How can they not see that making Open courses ever longer and longer is not good for the game? Can they not feel the great champions of the past rolling over in their graves? Will Johnny Miller speak out, or even write to them protesting his record being usurped by a kid playing a game improvement ball with trampoline clubs on a course with 60 yard wide fairways? Would they care or even listen?

Sadly, I find myself rooting against the players, wanting them to faulter and start missing fairways and greens because I know they're all "stall and slap" and timing based. But it's not their fault. As ABS proves, the gear (in large part) dictates the swing. As I said, I have no doubt Justin Thomas would be a grea player if the USGA had restricted the ball and clubs before he was born. He'd have been handed proper clubs by his dad and his swing would look very different because to hit a proper ball well requires a different set of dynamics. We all know this. It's just very sad to see something that I love, that we all love, be spoiled for no other reason than greed and marketing.


Regardless of the course set up.... someone will play best, better than the others and win. You could make this argument for any game or competition, even tossing paper wads in a trash can across the room. Someone wins, someone is great at it, deserves to win etc.

I would just really like to see the old game come back to some degree of legitimacy. The ball has to be rolled back 15%. There has to be a limit on driver clubface surface so that a need for precision in contact becomes important again. It's absolutely absurd for players to be able to swing so hard and out of control with a huge Flintstones clubhead. 3" by 2". Simple. Really needs to go back to irons and woods. Irons made of iron, woods made of wood. Simple and grounded in the great tradition of the game.

Certainly no fault of the younger generation. They are just playing a game my generation handed to them. It's the lack of integrity and respect for the game of my generation.
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Re: Current PGA tour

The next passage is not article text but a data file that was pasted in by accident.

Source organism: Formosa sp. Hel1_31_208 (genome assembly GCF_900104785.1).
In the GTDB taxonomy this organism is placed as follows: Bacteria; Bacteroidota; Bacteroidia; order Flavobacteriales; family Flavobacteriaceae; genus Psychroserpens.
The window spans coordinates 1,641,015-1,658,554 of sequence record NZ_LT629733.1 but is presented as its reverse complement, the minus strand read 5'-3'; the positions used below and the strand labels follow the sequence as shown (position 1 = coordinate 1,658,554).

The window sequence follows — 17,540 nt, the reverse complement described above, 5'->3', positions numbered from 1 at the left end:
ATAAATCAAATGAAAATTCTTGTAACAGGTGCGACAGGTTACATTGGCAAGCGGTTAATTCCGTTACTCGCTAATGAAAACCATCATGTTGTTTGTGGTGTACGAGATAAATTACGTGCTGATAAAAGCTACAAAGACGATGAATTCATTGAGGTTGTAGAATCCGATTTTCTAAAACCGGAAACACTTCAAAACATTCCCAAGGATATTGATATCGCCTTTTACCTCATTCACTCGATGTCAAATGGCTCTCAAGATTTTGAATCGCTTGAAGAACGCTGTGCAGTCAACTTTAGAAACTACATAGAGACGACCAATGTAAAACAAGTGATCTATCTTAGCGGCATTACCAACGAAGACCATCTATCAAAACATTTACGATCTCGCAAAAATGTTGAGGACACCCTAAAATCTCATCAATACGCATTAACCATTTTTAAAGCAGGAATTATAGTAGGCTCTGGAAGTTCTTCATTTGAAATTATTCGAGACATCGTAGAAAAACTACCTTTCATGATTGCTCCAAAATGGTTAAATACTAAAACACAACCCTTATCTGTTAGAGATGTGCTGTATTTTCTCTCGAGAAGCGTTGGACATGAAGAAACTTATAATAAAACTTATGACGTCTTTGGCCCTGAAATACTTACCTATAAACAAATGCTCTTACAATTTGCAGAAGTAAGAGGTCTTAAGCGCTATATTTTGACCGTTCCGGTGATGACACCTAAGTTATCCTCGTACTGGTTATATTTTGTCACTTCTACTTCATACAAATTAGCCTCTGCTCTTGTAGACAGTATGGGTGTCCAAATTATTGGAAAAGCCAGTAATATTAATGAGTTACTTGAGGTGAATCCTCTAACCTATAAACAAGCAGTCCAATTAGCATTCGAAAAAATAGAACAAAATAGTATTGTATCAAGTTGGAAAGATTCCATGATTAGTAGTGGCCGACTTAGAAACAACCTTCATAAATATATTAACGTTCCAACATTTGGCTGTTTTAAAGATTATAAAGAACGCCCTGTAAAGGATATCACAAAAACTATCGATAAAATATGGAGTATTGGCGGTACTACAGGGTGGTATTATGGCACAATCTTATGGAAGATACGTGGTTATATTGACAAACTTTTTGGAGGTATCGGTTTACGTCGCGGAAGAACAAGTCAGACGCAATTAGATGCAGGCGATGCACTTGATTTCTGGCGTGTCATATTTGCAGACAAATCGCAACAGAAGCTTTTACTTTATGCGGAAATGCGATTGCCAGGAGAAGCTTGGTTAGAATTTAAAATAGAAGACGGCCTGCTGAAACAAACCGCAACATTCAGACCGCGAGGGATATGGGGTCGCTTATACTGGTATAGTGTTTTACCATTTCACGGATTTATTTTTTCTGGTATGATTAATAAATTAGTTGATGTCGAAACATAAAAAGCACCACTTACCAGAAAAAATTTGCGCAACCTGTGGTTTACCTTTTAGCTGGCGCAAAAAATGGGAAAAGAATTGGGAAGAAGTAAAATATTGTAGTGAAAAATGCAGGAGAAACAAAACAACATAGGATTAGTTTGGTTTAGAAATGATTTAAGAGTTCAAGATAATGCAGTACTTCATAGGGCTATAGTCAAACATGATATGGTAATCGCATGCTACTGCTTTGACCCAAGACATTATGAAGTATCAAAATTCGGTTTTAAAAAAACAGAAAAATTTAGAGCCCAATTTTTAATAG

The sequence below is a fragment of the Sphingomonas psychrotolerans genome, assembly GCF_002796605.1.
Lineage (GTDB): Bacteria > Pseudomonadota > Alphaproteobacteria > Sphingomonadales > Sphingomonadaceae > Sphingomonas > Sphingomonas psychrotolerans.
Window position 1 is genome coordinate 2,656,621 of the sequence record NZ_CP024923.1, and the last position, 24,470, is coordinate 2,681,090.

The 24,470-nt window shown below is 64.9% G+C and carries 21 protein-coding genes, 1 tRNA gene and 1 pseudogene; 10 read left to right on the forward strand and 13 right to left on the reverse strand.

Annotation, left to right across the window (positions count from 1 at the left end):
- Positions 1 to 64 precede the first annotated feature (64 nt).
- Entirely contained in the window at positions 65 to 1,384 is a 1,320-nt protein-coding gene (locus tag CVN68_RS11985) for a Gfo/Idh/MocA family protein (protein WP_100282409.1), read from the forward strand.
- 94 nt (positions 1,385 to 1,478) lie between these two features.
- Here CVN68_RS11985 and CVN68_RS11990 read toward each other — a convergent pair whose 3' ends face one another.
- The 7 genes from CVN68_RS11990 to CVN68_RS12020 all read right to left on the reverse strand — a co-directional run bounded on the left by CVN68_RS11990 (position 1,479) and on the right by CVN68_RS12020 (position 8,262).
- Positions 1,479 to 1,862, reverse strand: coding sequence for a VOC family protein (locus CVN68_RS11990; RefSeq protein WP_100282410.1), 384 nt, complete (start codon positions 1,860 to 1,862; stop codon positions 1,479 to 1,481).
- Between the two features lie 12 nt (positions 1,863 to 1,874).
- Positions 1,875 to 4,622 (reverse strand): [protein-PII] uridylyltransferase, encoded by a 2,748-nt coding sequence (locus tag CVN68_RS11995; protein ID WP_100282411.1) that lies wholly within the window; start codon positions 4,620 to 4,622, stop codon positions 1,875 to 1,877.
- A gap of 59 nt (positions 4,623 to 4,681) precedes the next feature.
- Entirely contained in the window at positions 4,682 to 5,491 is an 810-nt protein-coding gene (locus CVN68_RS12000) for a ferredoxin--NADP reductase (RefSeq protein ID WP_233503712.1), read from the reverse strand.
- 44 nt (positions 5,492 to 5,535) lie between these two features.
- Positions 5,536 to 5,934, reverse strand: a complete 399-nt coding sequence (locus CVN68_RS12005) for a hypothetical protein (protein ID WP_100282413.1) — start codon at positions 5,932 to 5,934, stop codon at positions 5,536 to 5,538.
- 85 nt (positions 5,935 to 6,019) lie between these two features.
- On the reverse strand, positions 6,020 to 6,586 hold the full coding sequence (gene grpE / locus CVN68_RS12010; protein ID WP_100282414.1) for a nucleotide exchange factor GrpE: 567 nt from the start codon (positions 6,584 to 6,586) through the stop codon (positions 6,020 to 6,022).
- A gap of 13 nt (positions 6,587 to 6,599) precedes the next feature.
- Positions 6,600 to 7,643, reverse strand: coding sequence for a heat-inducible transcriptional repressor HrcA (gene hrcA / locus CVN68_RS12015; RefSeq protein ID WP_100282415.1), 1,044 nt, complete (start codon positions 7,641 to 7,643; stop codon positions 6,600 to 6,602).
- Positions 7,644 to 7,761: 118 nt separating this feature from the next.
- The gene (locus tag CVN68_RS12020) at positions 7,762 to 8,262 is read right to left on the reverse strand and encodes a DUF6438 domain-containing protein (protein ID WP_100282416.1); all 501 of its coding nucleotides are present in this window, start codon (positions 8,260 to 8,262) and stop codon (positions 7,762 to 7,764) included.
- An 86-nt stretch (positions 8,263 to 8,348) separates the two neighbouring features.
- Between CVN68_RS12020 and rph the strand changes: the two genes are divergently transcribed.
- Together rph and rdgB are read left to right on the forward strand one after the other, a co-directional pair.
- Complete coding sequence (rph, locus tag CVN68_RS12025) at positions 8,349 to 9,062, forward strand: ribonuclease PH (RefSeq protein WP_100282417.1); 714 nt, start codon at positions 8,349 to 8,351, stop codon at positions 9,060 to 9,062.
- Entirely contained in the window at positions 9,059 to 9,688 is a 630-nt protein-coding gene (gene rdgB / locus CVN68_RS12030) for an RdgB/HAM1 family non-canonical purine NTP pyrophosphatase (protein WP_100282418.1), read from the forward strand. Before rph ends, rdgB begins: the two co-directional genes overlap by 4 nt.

Postby sbowers73 » Mon Jun 19, 2017 4:52 am

It was a sad site to see watching that Open... Like Lag said, sure there was a competition therefore people win and lose and a Champion is crowned. There were top players humbled and missed the cut. The leader board became packed at the top for a bit and there was excitement.
Where are the trees? Could you force someone to change their start line and have to hit a certain shot shape?

Im going to beat the drum we all like to beat.

I have a running theme and gripe about a trend I see in our great country. Capitalism has a downside. If it is not kept in check with traditions, principals, and values then money takes over and runs over everything in its sight. The players want money, the tour wants money, the sponsors want money, the host communities and charities want and need money.
They have to keep selling equipment year after year... its a business. A club that was good last year cant be good enough this year or they wont have the sales from $400/$500 drivers and woods.

Repeating what another said in the thread the USGA/PGA is riding the marketing and technology boom of distance (and accuracy*lower spin*). The tour is marketing how long and far this guy hits and and that guys hits it.
Its almost Freudian the way marketing is pushing the BIGGER, LONGER DRIVES!!! Longer irons! Longer, longer longer!!!!!!!!!!
Hey lets try an old trick we used on women for years! Lets take size 12 pants and dresses and number them size 10! Now they will feel great being a size 10! Lets take irons and bend it to an 8 and label it a 9! Wow I just got one club longer.

Im also waiting to see how bad the injury rates start getting for these guys...
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Re: Current PGA tour

Postby 84425 » Mon Jun 19, 2017 6:49 am

The silly thing with distance in professional golf is also that in 99% of the cases it is just a little number shown to the viewers at home on their tv. Based on just the tv footage without the added info of tracers, trackman and whatever I am unable to say how far each of those balls went they hit. All i see is someone pounding a driver, a shot of a ball in the air and another sot of a ball landing and either stopping or rolling on for dozens of yards. For all I know that "mighty" drive was 250y or 400y. 9 out of 10 times they don't even play the regular (back) tees at tournaments, so even if you are familiar with the course they are playing you won't be able to compare where their ball ends on the fairway with where your ball ends.